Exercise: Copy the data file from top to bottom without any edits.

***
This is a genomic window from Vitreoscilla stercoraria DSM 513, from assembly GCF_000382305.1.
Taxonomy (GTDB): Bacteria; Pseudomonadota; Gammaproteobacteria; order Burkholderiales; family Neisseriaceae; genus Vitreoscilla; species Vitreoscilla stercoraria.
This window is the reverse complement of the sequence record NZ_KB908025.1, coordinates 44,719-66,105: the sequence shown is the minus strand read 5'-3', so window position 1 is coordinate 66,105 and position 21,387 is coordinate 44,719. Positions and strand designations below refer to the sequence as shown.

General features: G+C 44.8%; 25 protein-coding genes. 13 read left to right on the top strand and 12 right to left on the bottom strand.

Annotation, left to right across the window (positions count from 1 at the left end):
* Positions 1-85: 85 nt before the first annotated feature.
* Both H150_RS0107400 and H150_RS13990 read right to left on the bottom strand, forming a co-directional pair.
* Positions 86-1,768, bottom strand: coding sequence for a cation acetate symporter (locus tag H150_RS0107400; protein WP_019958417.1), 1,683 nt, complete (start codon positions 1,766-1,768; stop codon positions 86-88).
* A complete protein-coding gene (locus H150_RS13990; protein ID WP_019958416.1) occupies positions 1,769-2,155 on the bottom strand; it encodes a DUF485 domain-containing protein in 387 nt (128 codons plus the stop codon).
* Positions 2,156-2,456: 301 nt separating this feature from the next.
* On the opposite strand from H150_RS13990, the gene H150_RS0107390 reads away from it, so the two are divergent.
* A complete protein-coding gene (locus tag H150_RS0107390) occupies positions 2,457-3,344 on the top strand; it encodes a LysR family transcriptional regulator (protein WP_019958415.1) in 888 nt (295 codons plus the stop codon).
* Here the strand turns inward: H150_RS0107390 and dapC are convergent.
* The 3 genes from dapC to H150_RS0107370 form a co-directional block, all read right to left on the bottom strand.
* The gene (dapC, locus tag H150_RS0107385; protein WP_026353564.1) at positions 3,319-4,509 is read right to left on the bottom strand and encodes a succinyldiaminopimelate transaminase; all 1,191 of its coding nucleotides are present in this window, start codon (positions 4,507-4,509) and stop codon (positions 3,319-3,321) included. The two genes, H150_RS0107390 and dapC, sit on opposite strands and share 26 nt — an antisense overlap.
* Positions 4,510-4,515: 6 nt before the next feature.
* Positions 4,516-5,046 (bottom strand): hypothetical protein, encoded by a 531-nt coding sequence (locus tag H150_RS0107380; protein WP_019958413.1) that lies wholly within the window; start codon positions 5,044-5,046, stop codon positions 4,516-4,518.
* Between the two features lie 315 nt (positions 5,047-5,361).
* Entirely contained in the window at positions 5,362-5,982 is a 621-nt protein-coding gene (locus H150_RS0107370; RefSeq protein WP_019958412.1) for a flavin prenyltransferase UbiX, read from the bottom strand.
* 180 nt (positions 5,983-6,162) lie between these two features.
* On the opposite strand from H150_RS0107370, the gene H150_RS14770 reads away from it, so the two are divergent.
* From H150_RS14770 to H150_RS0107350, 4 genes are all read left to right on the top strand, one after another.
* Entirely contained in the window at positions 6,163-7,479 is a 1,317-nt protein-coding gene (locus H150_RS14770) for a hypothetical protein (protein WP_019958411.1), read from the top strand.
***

This is a genomic window from Vitreoscilla stercoraria DSM 513, from assembly GCF_000382305.1.
Taxonomy (GTDB): Bacteria; Pseudomonadota; Gammaproteobacteria; order Burkholderiales; family Neisseriaceae; genus Vitreoscilla; species Vitreoscilla stercoraria.
This window is the reverse complement of the sequence record NZ_KB908025.1, coordinates 44,719-66,105: the sequence shown is the minus strand read 5'-3', so window position 1 is coordinate 66,105 and position 21,387 is coordinate 44,719. Positions and strand designations below refer to the sequence as shown.

General features: G+C 44.8%; 25 protein-coding genes. 13 read left to right on the top strand and 12 right to left on the bottom strand.

Annotation, left to right across the window (positions count from 1 at the left end):
* Positions 1-85: 85 nt before the first annotated feature.
* Both H150_RS0107400 and H150_RS13990 read right to left on the bottom strand, forming a co-directional pair.
* Positions 86-1,768, bottom strand: coding sequence for a cation acetate symporter (locus tag H150_RS0107400; protein WP_019958417.1), 1,683 nt, complete (start codon positions 1,766-1,768; stop codon positions 86-88).
* A complete protein-coding gene (locus H150_RS13990; protein ID WP_019958416.1) occupies positions 1,769-2,155 on the bottom strand; it encodes a DUF485 domain-containing protein in 387 nt (128 codons plus the stop codon).
* Positions 2,156-2,456: 301 nt separating this feature from the next.
* On the opposite strand from H150_RS13990, the gene H150_RS0107390 reads away from it, so the two are divergent.
* A complete protein-coding gene (locus tag H150_RS0107390) occupies positions 2,457-3,344 on the top strand; it encodes a LysR family transcriptional regulator (protein WP_019958415.1) in 888 nt (295 codons plus the stop codon).
* Here the strand turns inward: H150_RS0107390 and dapC are convergent.
* The 3 genes from dapC to H150_RS0107370 form a co-directional block, all read right to left on the bottom strand.
* The gene (dapC, locus tag H150_RS0107385; protein WP_026353564.1) at positions 3,319-4,509 is read right to left on the bottom strand and encodes a succinyldiaminopimelate transaminase; all 1,191 of its coding nucleotides are present in this window, start codon (positions 4,507-4,509) and stop codon (positions 3,319-3,321) included. The two genes, H150_RS0107390 and dapC, sit on opposite strands and share 26 nt — an antisense overlap.
* Positions 4,510-4,515: 6 nt before the next feature.
* Positions 4,516-5,046 (bottom strand): hypothetical protein, encoded by a 531-nt coding sequence (locus tag H150_RS0107380; protein WP_019958413.1) that lies wholly within the window; start codon positions 5,044-5,046, stop codon positions 4,516-4,518.
* Between the two features lie 315 nt (positions 5,047-5,361).
* Entirely contained in the window at positions 5,362-5,982 is a 621-nt protein-coding gene (locus H150_RS0107370; RefSeq protein WP_019958412.1) for a flavin prenyltransferase UbiX, read from the bottom strand.
* 180 nt (positions 5,983-6,162) lie between these two features.
* On the opposite strand from H150_RS0107370, the gene H150_RS14770 reads away from it, so the two are divergent.
* From H150_RS14770 to H150_RS0107350, 4 genes are all read left to right on the top strand, one after another.
* Entirely contained in the window at positions 6,163-7,479 is a 1,317-nt protein-coding gene (locus H150_RS14770) for a hypothetical protein (protein WP_019958411.1), read from the top strand.